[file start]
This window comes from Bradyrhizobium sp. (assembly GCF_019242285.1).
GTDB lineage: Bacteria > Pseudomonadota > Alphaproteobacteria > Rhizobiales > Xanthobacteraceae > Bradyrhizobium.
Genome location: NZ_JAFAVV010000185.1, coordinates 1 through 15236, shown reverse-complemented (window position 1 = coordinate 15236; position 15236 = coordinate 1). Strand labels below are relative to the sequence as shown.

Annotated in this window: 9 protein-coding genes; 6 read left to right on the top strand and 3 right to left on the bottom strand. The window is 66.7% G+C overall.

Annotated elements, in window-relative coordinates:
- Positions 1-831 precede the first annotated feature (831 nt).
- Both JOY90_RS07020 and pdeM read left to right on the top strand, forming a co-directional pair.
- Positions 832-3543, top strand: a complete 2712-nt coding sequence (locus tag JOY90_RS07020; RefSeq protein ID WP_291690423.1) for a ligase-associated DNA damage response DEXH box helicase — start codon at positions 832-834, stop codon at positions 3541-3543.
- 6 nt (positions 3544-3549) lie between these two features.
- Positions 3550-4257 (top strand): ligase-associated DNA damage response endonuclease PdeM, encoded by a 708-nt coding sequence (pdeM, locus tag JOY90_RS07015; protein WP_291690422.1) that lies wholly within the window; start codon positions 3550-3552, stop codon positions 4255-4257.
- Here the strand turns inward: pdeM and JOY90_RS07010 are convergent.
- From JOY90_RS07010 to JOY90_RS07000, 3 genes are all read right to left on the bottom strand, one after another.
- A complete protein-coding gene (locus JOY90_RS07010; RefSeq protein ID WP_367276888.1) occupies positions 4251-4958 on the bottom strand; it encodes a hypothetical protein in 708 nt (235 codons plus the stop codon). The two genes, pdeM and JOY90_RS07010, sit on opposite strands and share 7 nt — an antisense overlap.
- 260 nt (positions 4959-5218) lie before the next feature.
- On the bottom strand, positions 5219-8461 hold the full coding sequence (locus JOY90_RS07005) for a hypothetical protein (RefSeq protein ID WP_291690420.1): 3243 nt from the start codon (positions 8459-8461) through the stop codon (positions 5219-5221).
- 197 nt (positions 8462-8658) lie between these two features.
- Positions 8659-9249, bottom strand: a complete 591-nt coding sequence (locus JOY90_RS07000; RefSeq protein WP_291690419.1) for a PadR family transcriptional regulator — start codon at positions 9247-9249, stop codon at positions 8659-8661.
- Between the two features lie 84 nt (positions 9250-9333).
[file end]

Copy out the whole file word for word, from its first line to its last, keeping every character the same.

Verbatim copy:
This window comes from Bradyrhizobium sp. (assembly GCF_019242285.1).
GTDB lineage: Bacteria > Pseudomonadota > Alphaproteobacteria > Rhizobiales > Xanthobacteraceae > Bradyrhizobium.
Genome location: NZ_JAFAVV010000185.1, coordinates 1 through 15236, shown reverse-complemented (window position 1 = coordinate 15236; position 15236 = coordinate 1). Strand labels below are relative to the sequence as shown.

Annotated in this window: 9 protein-coding genes; 6 read left to right on the top strand and 3 right to left on the bottom strand. The window is 66.7% G+C overall.

Annotated elements, in window-relative coordinates:
- Positions 1-831 precede the first annotated feature (831 nt).
- Both JOY90_RS07020 and pdeM read left to right on the top strand, forming a co-directional pair.
- Positions 832-3543, top strand: a complete 2712-nt coding sequence (locus tag JOY90_RS07020; RefSeq protein ID WP_291690423.1) for a ligase-associated DNA damage response DEXH box helicase — start codon at positions 832-834, stop codon at positions 3541-3543.
- 6 nt (positions 3544-3549) lie between these two features.
- Positions 3550-4257 (top strand): ligase-associated DNA damage response endonuclease PdeM, encoded by a 708-nt coding sequence (pdeM, locus tag JOY90_RS07015; protein WP_291690422.1) that lies wholly within the window; start codon positions 3550-3552, stop codon positions 4255-4257.
- Here the strand turns inward: pdeM and JOY90_RS07010 are convergent.
- From JOY90_RS07010 to JOY90_RS07000, 3 genes are all read right to left on the bottom strand, one after another.
- A complete protein-coding gene (locus JOY90_RS07010; RefSeq protein ID WP_367276888.1) occupies positions 4251-4958 on the bottom strand; it encodes a hypothetical protein in 708 nt (235 codons plus the stop codon). The two genes, pdeM and JOY90_RS07010, sit on opposite strands and share 7 nt — an antisense overlap.
- 260 nt (positions 4959-5218) lie before the next feature.
- On the bottom strand, positions 5219-8461 hold the full coding sequence (locus JOY90_RS07005) for a hypothetical protein (RefSeq protein ID WP_291690420.1): 3243 nt from the start codon (positions 8459-8461) through the stop codon (positions 5219-5221).
- 197 nt (positions 8462-8658) lie between these two features.
- Positions 8659-9249, bottom strand: a complete 591-nt coding sequence (locus JOY90_RS07000; RefSeq protein WP_291690419.1) for a PadR family transcriptional regulator — start codon at positions 9247-9249, stop codon at positions 8659-8661.
- Between the two features lie 84 nt (positions 9250-9333).